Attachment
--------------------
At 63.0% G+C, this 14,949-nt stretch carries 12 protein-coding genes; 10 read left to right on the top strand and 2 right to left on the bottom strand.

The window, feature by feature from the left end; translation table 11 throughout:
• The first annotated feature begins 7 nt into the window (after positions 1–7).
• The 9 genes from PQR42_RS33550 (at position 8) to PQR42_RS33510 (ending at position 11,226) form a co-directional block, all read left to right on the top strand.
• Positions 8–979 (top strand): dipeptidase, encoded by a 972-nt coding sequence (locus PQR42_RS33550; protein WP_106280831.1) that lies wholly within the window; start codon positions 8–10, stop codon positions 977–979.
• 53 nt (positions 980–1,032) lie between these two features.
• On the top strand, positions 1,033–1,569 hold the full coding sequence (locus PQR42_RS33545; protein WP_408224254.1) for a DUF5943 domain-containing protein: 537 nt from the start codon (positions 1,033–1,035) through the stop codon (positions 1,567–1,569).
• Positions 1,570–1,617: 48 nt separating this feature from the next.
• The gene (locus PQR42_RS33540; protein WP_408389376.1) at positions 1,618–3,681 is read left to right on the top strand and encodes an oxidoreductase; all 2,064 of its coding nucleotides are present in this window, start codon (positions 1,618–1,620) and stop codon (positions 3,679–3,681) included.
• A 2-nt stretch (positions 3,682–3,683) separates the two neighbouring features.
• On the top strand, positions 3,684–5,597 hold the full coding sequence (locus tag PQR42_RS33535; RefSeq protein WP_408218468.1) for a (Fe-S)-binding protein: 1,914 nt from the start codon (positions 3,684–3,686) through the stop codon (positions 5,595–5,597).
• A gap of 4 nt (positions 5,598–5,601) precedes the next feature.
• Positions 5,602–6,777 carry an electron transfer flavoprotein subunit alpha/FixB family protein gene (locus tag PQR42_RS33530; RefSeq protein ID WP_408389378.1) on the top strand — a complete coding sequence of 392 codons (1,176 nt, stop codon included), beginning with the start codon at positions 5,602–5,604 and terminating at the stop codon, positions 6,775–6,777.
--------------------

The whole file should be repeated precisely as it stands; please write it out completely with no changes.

At 63.0% G+C, this 14,949-nt stretch carries 12 protein-coding genes; 10 read left to right on the top strand and 2 right to left on the bottom strand.

The window, feature by feature from the left end; translation table 11 throughout:
• The first annotated feature begins 7 nt into the window (after positions 1–7).
• The 9 genes from PQR42_RS33550 (at position 8) to PQR42_RS33510 (ending at position 11,226) form a co-directional block, all read left to right on the top strand.
• Positions 8–979 (top strand): dipeptidase, encoded by a 972-nt coding sequence (locus PQR42_RS33550; protein WP_106280831.1) that lies wholly within the window; start codon positions 8–10, stop codon positions 977–979.
• 53 nt (positions 980–1,032) lie between these two features.
• On the top strand, positions 1,033–1,569 hold the full coding sequence (locus PQR42_RS33545; protein WP_408224254.1) for a DUF5943 domain-containing protein: 537 nt from the start codon (positions 1,033–1,035) through the stop codon (positions 1,567–1,569).
• Positions 1,570–1,617: 48 nt separating this feature from the next.
• The gene (locus PQR42_RS33540; protein WP_408389376.1) at positions 1,618–3,681 is read left to right on the top strand and encodes an oxidoreductase; all 2,064 of its coding nucleotides are present in this window, start codon (positions 1,618–1,620) and stop codon (positions 3,679–3,681) included.
• A 2-nt stretch (positions 3,682–3,683) separates the two neighbouring features.
• On the top strand, positions 3,684–5,597 hold the full coding sequence (locus tag PQR42_RS33535; RefSeq protein WP_408218468.1) for a (Fe-S)-binding protein: 1,914 nt from the start codon (positions 3,684–3,686) through the stop codon (positions 5,595–5,597).
• A gap of 4 nt (positions 5,598–5,601) precedes the next feature.
• Positions 5,602–6,777 carry an electron transfer flavoprotein subunit alpha/FixB family protein gene (locus tag PQR42_RS33530; RefSeq protein ID WP_408389378.1) on the top strand — a complete coding sequence of 392 codons (1,176 nt, stop codon included), beginning with the start codon at positions 5,602–5,604 and terminating at the stop codon, positions 6,775–6,777.